Because of the efficacy in terms of both cost and outcome of exposure-based cognitive behavioral therapy (CBT) in treating anxiety disorders, it is imperative to make this type of treatment accessible to all of the patients who can potentially benefit from it (Wolitzky-Taylor, Zimmermann, Arch, De Guzman, & Lagomasino, 2015). One group in particular that can improve from CBT treatment is the child and adolescent population suffering from specific phobia. According to the DSM-V, the individual with specific phobia has a constant fear of an object, place, or situation, a fear that is disproportional to the threat or danger actually posed by the feared object. Studies have shown exposure-based CBT to be effective in treating specific phobia in young people, but aside from the lack of awareness about this type of treatment, many children do not receive it because there are not many therapists who have the right training (Vigerland et al. 2013).
One way of providing treatment to a wider range of those who need it is through the Internet using Internet-delivered CBT, or ICBT (Vigerland et al. 2013). This special kind of cognitive behavioral therapy has done well with adults who have anxiety disorders, and there are also studies that have demonstrated that this method can make for good results with children as well (Vigerland et al. 2013). In a 2013 study by Vigerland and colleagues, a slightly different approach was taken: here the parents of the child with specific phobia would be the ones primarily helping the child through the treatment. The parents did have scheduled phone calls with a therapist throughout the treatment process, but moving through the cognitive behavioral therapy was largely reliant on the parents educating themselves with the information provided by the Internet-delivered treatment and following the instructions provided, implementing the treatment with their children (Vigerland et al. 2013).
Exposure-based ICBT for children with specific phobia presents a new and modernized approach to treating this mental health disorder.It takes an evidence-based, effective treatment and adapts it to technological advances, making it more flexible with demanding schedules that leave little spare time for trips to a therapist’s office, thus making treatment a more feasible option for people who have very rigid schedules. Parents participating in this study were encouraged to follow the time schedule suggested by the researchers, but with this treatment model, each family could work together in treating the child’s specific phobia at their own pace (Vigerland et al. 2013). Not only is this great for busy, working parents and school-aged children, but this is also a plus for people with mental health disorders who have to rely on public transportation, or getting a ride from a friend, or paying costly taxi fares to get to their therapist appointments. Bringing treatment to the home can save clients a considerable amount of time and money, again making treatment more attainable. Just as well, speaking to clients over the phone rather than having them come in to the office allows the therapist to treat more clients at a lesser cost for each patient (Vigerland et al. 2013).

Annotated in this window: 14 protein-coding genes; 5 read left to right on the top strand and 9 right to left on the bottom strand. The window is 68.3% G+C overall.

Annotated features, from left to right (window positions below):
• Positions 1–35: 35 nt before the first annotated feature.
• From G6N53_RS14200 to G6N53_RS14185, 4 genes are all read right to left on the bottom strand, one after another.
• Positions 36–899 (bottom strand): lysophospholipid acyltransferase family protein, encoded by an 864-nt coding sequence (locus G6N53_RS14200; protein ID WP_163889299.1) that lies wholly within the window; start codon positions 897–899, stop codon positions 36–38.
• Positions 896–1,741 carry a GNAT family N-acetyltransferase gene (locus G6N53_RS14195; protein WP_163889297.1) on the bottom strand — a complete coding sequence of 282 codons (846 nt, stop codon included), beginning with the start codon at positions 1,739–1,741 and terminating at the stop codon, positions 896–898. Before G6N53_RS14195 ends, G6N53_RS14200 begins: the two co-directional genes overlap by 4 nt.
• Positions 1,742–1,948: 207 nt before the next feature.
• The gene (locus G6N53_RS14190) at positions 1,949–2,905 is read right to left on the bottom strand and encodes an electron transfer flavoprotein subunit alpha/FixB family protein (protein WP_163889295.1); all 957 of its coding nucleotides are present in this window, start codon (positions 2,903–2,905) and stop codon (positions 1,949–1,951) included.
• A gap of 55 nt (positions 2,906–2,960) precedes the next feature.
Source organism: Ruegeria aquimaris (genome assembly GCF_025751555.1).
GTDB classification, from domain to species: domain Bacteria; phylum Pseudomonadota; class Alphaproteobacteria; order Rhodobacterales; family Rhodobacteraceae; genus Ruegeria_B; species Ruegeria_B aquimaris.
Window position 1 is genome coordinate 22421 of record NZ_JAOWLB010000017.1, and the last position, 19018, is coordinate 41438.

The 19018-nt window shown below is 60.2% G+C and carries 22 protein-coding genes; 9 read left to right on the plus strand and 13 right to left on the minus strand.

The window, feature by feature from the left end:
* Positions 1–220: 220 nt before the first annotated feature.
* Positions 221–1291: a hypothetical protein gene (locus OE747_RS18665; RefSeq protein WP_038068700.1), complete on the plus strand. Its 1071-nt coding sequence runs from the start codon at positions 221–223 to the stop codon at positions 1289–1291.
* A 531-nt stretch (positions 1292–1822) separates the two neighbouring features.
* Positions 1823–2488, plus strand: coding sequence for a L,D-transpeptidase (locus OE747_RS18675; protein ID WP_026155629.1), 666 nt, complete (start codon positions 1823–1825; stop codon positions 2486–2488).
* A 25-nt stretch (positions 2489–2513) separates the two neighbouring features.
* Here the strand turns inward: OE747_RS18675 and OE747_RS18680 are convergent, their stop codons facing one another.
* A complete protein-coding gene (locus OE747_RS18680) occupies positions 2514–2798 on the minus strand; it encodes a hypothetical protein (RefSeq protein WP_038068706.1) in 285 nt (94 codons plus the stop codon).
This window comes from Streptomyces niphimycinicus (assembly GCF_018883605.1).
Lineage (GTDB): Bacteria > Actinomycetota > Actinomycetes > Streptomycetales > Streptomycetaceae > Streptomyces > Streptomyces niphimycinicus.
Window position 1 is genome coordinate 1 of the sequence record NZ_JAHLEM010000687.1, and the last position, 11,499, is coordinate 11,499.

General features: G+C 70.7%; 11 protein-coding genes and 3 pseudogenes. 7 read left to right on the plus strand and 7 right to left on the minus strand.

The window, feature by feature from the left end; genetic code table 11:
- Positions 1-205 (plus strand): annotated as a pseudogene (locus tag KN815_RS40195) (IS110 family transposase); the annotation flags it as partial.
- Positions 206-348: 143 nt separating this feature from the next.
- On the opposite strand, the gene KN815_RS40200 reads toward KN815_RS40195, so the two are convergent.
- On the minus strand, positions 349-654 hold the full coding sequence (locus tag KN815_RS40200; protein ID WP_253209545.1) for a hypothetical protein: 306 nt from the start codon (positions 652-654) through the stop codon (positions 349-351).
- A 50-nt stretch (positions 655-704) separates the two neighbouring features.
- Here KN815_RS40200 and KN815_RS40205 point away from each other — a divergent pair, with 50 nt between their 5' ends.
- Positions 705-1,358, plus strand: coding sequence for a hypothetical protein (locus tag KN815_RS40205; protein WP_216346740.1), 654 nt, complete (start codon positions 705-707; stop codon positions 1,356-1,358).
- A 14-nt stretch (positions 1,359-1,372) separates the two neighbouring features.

This pilot study showed significant reductions in anxiety symptoms reported by both the parents and the children, and almost all of the children responded that they were highly satisfied with the treatment they’d received (Vigerland et al. 2013). Parents, however, were largely positive about the treatment experience itself, but less so in terms of using the online treatment platform, which did present some difficulties in saving answers and reading therapists’ responses (Vigerland et al. 2013). Further studies are needed to fine-tune the Internet-based treatment and make it even more effective, but the improvement of Internet-delivered treatments to help those with anxiety disorders is certainly something to look out for in the future.
Vigerland, S., Thulin, U., Ljótsson, B., Svirsky, L., Ost, L., Lindefors, N., & … Serlachius, E. (2013). Internet-delivered CBT for children with specific phobia: a pilot study. Cognitive Behaviour Therapy, 42(4), 303-314.
Wolitzky-Taylor, K., Zimmermann, M., Arch, J. J., De Guzman, & E., Lagomasino, I. (2015). Has evidence-based psychosocial treatment for anxiety disorders permeated usual care in community mental health settings? Behaviour Research and Therapy, 72, 9-17.